The food industry also suffers from low investment in R&D. Only few companies have full-fledged R&D centres which bring out innovative products. For most, the return on investment on R&D remains a concern.

Possible Government Initiatives for the Sector

The Government of India has recognized the importance of the food processing sector for the country’s economy. In the last two years, it has started new schemes like Start-up India to encourage innovative business and entrepreneurship. But the schemes have not yet been popularised on the ground in the food business. To convert these schemes into businesses, incubation centres for food industry should be started with industry partnership.

There is, currently, no incentive for innovation in food industry. Even if the industry is bringing innovative products in the market with a struggle, there is no actual sup-port from the government. There are no incentives and rewards by government and society. As per a survey, only 10 percent of new products achieve success in the market. There is a need to create an eco-system that will nurture innovation and also provide some tax benefits if products meet the innovation criteria.

Teaching and Research

Institutes to Support Innovation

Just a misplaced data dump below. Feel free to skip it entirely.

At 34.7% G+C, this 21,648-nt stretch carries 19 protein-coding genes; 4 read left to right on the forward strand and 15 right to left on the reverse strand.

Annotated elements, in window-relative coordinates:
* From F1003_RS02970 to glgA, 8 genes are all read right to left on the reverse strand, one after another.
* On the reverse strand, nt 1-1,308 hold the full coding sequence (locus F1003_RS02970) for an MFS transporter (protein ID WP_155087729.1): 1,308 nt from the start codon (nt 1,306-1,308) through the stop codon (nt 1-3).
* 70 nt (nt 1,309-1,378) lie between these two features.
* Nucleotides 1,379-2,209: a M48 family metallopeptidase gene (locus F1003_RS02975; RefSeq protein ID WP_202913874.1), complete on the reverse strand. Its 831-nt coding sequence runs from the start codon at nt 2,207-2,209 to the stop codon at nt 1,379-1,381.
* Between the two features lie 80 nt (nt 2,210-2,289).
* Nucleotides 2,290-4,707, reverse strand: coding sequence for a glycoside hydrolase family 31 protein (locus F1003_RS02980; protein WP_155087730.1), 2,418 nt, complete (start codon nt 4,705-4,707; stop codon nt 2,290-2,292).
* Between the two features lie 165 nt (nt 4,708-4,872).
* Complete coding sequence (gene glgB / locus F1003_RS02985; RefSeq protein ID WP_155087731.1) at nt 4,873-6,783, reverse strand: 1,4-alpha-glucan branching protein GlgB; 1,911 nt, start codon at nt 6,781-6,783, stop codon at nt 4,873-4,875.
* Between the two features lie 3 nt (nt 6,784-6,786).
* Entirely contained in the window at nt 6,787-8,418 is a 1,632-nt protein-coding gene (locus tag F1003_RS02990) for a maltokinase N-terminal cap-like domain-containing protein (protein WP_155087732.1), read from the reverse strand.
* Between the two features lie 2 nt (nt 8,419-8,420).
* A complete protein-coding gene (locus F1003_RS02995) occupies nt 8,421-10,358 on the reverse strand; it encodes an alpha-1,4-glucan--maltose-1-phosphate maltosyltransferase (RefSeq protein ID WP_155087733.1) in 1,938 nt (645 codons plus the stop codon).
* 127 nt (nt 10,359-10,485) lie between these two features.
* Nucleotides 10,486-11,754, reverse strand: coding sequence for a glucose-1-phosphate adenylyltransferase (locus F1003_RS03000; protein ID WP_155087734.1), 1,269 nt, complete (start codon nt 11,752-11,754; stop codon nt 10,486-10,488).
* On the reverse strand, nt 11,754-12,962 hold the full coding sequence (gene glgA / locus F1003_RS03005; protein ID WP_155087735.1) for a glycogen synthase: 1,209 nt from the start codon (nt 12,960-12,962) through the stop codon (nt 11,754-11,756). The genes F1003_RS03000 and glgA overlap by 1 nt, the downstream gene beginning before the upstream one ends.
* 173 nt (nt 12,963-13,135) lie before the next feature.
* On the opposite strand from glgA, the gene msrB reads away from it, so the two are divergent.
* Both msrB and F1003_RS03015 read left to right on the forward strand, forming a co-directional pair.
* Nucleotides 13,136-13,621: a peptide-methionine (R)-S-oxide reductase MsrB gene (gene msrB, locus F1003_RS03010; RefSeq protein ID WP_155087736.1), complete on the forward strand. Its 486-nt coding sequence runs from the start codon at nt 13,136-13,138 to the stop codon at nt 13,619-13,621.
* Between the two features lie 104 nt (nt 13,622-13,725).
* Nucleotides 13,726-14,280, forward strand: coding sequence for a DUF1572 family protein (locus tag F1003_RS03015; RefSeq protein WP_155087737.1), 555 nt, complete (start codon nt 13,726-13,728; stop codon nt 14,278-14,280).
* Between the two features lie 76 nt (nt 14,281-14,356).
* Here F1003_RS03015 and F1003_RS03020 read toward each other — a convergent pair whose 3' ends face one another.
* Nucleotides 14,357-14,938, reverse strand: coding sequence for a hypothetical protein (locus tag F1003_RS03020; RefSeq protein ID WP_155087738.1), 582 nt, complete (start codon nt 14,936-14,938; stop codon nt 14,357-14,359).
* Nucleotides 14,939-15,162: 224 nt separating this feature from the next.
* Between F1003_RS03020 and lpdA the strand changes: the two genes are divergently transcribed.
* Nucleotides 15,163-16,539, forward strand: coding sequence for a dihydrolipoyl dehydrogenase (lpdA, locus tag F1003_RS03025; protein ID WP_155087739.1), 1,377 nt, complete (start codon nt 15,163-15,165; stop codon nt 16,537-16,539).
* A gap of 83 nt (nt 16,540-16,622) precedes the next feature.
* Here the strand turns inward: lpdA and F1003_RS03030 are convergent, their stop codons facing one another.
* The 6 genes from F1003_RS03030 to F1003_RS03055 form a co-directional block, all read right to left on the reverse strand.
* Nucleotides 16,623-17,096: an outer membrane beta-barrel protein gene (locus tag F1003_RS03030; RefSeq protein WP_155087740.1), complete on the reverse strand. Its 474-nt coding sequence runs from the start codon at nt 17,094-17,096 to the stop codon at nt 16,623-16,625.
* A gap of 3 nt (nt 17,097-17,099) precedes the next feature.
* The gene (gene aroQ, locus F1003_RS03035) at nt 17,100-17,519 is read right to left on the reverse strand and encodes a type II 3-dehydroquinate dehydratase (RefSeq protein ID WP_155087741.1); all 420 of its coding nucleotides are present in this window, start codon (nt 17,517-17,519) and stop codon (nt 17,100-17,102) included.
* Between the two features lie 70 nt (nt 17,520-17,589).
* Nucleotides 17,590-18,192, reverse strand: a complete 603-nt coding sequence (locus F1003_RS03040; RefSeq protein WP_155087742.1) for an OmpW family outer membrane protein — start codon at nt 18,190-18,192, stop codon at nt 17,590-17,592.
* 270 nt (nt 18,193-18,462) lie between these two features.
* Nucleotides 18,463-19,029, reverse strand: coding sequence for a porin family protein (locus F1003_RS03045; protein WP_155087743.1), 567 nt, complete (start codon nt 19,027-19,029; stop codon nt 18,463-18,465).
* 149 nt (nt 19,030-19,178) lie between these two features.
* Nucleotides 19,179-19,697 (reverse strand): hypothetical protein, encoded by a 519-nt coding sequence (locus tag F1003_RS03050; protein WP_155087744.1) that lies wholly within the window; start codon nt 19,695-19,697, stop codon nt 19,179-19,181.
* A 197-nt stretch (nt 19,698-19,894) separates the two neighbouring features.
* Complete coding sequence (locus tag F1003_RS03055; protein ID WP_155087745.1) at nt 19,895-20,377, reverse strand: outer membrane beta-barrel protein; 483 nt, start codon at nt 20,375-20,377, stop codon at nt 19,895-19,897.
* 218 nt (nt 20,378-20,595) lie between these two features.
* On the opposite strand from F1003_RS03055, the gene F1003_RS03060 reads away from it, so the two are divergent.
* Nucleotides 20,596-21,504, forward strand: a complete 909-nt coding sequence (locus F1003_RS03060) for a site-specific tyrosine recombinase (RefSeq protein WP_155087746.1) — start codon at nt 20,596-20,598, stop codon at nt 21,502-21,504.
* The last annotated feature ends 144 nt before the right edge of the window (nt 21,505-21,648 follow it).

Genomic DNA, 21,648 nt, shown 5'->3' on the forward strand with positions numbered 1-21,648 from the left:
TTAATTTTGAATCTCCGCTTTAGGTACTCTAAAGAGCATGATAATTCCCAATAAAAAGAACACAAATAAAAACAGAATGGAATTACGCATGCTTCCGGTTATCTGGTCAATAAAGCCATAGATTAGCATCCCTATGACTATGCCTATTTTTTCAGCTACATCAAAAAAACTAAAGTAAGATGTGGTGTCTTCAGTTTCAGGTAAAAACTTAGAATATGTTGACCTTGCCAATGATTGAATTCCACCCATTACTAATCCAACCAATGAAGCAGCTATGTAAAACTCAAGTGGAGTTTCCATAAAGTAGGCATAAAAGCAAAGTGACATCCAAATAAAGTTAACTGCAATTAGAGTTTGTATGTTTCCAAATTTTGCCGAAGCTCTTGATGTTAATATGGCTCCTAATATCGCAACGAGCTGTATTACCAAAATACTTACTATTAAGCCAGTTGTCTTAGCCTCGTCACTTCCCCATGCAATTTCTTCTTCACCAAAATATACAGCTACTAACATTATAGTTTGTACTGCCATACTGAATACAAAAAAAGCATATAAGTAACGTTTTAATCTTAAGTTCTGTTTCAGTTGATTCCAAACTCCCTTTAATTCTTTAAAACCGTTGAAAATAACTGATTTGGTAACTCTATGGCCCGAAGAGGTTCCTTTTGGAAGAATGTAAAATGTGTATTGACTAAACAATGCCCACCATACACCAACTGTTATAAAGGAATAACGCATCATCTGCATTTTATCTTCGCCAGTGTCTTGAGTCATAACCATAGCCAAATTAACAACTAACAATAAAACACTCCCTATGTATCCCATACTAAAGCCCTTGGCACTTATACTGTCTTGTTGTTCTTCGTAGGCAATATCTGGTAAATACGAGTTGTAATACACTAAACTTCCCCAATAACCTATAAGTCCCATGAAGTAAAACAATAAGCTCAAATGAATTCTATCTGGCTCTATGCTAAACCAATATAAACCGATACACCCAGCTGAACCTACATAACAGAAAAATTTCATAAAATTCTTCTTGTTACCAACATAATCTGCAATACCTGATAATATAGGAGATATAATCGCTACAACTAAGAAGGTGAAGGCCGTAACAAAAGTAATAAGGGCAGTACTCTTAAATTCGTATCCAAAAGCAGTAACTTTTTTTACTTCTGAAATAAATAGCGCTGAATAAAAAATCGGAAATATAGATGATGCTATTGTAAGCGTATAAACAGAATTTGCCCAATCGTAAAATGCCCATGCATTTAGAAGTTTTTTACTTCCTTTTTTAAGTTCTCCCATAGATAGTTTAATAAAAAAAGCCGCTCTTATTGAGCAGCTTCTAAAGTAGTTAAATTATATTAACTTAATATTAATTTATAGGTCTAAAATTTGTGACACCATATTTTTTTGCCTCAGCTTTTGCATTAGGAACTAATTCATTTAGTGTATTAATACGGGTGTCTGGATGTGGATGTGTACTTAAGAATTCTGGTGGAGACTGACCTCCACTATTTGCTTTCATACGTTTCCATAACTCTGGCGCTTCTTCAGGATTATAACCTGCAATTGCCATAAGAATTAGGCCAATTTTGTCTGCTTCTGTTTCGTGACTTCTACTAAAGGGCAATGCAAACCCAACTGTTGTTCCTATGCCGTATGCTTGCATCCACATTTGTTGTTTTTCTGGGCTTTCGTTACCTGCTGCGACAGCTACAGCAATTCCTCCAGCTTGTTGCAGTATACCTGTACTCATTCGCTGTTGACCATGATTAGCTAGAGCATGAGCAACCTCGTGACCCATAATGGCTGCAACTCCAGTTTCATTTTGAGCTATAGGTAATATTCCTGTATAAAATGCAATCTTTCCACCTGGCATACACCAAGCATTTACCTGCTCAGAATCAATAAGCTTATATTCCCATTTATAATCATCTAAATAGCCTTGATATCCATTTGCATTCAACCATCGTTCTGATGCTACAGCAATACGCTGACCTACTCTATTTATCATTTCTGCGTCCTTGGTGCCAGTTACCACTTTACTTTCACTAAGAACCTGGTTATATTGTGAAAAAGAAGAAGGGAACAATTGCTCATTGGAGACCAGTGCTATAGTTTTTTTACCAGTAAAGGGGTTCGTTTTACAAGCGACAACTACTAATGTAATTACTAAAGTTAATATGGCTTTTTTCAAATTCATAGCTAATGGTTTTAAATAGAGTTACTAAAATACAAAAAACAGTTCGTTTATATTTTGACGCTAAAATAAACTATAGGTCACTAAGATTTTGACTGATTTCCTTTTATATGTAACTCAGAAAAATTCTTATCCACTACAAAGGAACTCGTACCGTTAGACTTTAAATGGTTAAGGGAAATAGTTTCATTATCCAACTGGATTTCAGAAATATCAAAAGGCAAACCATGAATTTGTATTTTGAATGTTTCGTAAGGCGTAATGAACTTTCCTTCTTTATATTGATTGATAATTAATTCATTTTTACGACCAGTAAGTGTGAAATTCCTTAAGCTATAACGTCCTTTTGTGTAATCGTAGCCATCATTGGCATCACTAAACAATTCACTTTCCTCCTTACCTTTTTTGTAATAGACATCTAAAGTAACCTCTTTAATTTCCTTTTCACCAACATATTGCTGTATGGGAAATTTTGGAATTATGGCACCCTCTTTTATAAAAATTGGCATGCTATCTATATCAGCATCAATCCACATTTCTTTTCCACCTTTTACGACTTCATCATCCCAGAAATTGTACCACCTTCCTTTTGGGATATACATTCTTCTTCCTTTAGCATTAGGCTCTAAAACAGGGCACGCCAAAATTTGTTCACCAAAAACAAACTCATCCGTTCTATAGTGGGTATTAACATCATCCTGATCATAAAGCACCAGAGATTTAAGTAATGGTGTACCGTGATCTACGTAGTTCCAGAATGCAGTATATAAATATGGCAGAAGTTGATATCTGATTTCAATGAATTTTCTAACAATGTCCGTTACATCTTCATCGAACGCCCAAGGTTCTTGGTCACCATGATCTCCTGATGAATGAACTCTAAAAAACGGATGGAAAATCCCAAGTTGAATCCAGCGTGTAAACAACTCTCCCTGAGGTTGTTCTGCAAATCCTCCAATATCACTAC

Our current food technology education can also do with an upgrade. There are over 300 food technology/nutrition colleges in India. The main focus of all the colleges is on the technical side; hardly any institute gives emphasis on innovation and consumer needs. The current syllabus of food technology does not cover subjects like innovation, creativity, design etc.

There are very few NGOs/organisations that are working in the space of innovation support. Some of them are listed below: 

•             Marico Innovation Foundation (www. maricoinnovationfoundation.org)

•             Villgro (http://www.villgro.org/)

•             Venture Center at NCL, Pune: A CSIR Initiative for technology businesses (inventors and scientist entrepreneurs)

•             IIT Kharagpur (http://www.step-iit.or)

 

One good initiative is by the AFST Mumbai and ICT Mumbai, which have introduced a program for students called Project Avishkar/IPL Innovation. Its objective is to fuel and nurture innovation among students and provides them a platform to showcase their ideas to the industry. Possibly, some of these young innovators would come up with workable and novel ideas for the food industry.

To sum up, the food industry has the potential to trans-form India’s economy. It can provide lakhs of jobs, sup-port the agricultural sector, and boost both internal and external trade. The need of the hour is to harness this potential through investment, innovation, and regulation, and to build an ecosystem in which the government, regulators, agriculturists, manufacturers, scientists, educational and research institutions and other stake holders collaborate to create a vibrant, expanding food industry.